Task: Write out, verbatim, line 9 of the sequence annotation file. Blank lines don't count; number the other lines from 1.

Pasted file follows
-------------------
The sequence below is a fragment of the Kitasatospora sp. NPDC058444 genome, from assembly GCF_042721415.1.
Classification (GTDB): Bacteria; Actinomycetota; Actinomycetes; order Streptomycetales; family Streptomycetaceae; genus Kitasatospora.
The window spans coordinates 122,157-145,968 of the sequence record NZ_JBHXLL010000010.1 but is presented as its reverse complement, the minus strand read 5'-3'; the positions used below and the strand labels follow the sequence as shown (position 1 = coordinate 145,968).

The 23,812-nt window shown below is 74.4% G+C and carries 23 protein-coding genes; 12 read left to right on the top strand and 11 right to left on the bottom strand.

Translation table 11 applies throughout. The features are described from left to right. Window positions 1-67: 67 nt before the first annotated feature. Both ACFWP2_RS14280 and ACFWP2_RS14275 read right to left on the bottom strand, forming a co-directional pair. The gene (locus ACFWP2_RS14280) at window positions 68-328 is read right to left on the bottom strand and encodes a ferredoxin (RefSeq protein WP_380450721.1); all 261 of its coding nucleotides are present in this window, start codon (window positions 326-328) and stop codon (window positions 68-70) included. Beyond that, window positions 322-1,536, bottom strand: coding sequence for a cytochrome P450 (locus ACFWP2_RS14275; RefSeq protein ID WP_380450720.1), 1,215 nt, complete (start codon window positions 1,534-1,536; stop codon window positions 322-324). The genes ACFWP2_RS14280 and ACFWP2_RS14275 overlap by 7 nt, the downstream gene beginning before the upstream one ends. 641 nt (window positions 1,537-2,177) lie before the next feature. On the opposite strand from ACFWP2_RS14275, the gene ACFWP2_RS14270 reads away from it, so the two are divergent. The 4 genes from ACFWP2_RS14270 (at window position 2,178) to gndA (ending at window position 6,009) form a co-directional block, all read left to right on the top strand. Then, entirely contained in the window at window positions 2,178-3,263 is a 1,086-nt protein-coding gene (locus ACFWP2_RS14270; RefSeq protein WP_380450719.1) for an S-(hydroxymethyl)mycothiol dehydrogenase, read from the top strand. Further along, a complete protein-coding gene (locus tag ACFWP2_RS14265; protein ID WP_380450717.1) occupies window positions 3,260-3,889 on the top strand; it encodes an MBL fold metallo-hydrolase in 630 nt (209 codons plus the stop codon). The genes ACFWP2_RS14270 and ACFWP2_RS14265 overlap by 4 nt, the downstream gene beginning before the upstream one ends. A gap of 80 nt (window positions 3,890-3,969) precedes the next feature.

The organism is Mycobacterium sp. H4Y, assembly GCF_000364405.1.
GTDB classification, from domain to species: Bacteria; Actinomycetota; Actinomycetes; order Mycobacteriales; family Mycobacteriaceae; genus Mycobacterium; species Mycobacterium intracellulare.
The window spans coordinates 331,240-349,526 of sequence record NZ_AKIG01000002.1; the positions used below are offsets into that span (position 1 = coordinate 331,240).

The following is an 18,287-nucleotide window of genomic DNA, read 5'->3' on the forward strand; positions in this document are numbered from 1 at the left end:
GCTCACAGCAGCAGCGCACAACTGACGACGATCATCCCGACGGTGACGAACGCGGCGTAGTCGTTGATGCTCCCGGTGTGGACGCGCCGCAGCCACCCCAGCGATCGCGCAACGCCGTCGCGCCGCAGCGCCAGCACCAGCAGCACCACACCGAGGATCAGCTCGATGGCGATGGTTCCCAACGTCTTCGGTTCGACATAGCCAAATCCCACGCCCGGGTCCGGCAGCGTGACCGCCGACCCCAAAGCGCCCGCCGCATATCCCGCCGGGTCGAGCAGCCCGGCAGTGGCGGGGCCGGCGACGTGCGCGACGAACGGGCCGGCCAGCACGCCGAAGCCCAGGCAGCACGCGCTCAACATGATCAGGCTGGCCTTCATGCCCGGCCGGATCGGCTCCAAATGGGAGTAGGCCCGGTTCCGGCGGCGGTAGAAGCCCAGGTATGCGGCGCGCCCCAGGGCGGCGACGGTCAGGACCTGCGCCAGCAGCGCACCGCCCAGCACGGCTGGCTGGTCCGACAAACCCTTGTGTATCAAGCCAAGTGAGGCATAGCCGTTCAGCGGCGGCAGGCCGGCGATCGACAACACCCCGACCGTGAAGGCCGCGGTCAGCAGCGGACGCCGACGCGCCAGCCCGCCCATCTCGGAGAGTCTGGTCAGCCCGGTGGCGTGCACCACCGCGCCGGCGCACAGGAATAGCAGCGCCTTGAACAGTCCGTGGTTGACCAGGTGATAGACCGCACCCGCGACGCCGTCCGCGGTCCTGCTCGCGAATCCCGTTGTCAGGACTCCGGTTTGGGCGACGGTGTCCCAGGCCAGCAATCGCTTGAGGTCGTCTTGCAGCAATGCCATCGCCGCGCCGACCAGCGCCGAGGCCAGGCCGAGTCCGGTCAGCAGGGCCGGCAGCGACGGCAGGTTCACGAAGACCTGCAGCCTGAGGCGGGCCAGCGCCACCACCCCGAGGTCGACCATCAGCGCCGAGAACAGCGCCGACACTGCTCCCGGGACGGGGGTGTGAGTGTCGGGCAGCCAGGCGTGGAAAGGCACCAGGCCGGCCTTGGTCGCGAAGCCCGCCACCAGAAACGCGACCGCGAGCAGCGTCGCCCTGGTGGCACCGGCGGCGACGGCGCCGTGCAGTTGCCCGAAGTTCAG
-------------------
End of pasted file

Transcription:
The following is an 18,287-nucleotide window of genomic DNA, read 5'->3' on the forward strand; positions in this document are numbered from 1 at the left end: